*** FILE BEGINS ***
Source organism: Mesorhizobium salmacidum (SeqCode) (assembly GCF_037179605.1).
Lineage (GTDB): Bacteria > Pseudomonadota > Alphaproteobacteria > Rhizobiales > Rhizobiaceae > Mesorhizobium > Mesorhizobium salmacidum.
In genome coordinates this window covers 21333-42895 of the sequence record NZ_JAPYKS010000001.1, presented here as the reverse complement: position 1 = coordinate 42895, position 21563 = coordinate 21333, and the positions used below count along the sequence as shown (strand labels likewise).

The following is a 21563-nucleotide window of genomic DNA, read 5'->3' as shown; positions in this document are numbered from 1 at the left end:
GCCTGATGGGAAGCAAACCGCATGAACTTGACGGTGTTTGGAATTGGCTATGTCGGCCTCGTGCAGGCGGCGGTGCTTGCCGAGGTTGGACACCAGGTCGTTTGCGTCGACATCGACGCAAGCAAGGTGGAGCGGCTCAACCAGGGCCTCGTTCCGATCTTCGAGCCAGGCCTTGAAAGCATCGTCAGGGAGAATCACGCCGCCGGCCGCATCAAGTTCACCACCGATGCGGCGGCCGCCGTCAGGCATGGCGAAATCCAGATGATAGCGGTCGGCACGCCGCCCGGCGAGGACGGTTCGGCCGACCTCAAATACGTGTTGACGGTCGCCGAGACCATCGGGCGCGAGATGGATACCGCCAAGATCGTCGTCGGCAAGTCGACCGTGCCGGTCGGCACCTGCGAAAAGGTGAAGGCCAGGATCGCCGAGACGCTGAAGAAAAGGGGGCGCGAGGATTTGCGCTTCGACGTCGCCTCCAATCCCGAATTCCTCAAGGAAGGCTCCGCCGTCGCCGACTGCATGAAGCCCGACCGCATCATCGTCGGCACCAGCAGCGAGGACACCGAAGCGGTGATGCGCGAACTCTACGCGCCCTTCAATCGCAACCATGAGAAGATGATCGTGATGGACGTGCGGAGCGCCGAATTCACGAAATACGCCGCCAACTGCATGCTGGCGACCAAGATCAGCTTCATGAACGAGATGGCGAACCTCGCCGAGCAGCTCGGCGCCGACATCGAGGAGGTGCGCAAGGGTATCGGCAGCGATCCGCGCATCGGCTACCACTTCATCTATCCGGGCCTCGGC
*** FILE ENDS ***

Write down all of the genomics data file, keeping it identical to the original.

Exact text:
Source organism: Mesorhizobium salmacidum (SeqCode) (assembly GCF_037179605.1).
Lineage (GTDB): Bacteria > Pseudomonadota > Alphaproteobacteria > Rhizobiales > Rhizobiaceae > Mesorhizobium > Mesorhizobium salmacidum.
In genome coordinates this window covers 21333-42895 of the sequence record NZ_JAPYKS010000001.1, presented here as the reverse complement: position 1 = coordinate 42895, position 21563 = coordinate 21333, and the positions used below count along the sequence as shown (strand labels likewise).

The following is a 21563-nucleotide window of genomic DNA, read 5'->3' as shown; positions in this document are numbered from 1 at the left end:
GCCTGATGGGAAGCAAACCGCATGAACTTGACGGTGTTTGGAATTGGCTATGTCGGCCTCGTGCAGGCGGCGGTGCTTGCCGAGGTTGGACACCAGGTCGTTTGCGTCGACATCGACGCAAGCAAGGTGGAGCGGCTCAACCAGGGCCTCGTTCCGATCTTCGAGCCAGGCCTTGAAAGCATCGTCAGGGAGAATCACGCCGCCGGCCGCATCAAGTTCACCACCGATGCGGCGGCCGCCGTCAGGCATGGCGAAATCCAGATGATAGCGGTCGGCACGCCGCCCGGCGAGGACGGTTCGGCCGACCTCAAATACGTGTTGACGGTCGCCGAGACCATCGGGCGCGAGATGGATACCGCCAAGATCGTCGTCGGCAAGTCGACCGTGCCGGTCGGCACCTGCGAAAAGGTGAAGGCCAGGATCGCCGAGACGCTGAAGAAAAGGGGGCGCGAGGATTTGCGCTTCGACGTCGCCTCCAATCCCGAATTCCTCAAGGAAGGCTCCGCCGTCGCCGACTGCATGAAGCCCGACCGCATCATCGTCGGCACCAGCAGCGAGGACACCGAAGCGGTGATGCGCGAACTCTACGCGCCCTTCAATCGCAACCATGAGAAGATGATCGTGATGGACGTGCGGAGCGCCGAATTCACGAAATACGCCGCCAACTGCATGCTGGCGACCAAGATCAGCTTCATGAACGAGATGGCGAACCTCGCCGAGCAGCTCGGCGCCGACATCGAGGAGGTGCGCAAGGGTATCGGCAGCGATCCGCGCATCGGCTACCACTTCATCTATCCGGGCCTCGGC